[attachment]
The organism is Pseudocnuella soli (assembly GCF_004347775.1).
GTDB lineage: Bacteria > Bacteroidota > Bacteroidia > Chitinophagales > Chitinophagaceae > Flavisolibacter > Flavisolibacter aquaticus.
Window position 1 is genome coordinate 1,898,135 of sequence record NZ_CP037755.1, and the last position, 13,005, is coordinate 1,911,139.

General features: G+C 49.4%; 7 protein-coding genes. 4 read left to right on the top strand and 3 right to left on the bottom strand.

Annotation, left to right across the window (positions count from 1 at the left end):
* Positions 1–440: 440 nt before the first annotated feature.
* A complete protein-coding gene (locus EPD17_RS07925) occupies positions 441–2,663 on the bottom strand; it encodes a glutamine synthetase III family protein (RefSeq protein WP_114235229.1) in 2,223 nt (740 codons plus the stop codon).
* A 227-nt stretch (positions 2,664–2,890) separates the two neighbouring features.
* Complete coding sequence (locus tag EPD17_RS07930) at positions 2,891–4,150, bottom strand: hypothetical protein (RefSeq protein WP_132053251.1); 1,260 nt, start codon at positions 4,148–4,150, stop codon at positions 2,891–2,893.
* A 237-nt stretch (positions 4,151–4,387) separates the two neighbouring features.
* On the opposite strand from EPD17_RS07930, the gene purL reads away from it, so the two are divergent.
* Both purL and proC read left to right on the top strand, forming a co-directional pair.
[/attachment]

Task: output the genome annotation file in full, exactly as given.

The organism is Pseudocnuella soli (assembly GCF_004347775.1).
GTDB lineage: Bacteria > Bacteroidota > Bacteroidia > Chitinophagales > Chitinophagaceae > Flavisolibacter > Flavisolibacter aquaticus.
Window position 1 is genome coordinate 1,898,135 of sequence record NZ_CP037755.1, and the last position, 13,005, is coordinate 1,911,139.

General features: G+C 49.4%; 7 protein-coding genes. 4 read left to right on the top strand and 3 right to left on the bottom strand.

Annotation, left to right across the window (positions count from 1 at the left end):
* Positions 1–440: 440 nt before the first annotated feature.
* A complete protein-coding gene (locus EPD17_RS07925) occupies positions 441–2,663 on the bottom strand; it encodes a glutamine synthetase III family protein (RefSeq protein WP_114235229.1) in 2,223 nt (740 codons plus the stop codon).
* A 227-nt stretch (positions 2,664–2,890) separates the two neighbouring features.
* Complete coding sequence (locus tag EPD17_RS07930) at positions 2,891–4,150, bottom strand: hypothetical protein (RefSeq protein WP_132053251.1); 1,260 nt, start codon at positions 4,148–4,150, stop codon at positions 2,891–2,893.
* A 237-nt stretch (positions 4,151–4,387) separates the two neighbouring features.
* On the opposite strand from EPD17_RS07930, the gene purL reads away from it, so the two are divergent.
* Both purL and proC read left to right on the top strand, forming a co-directional pair.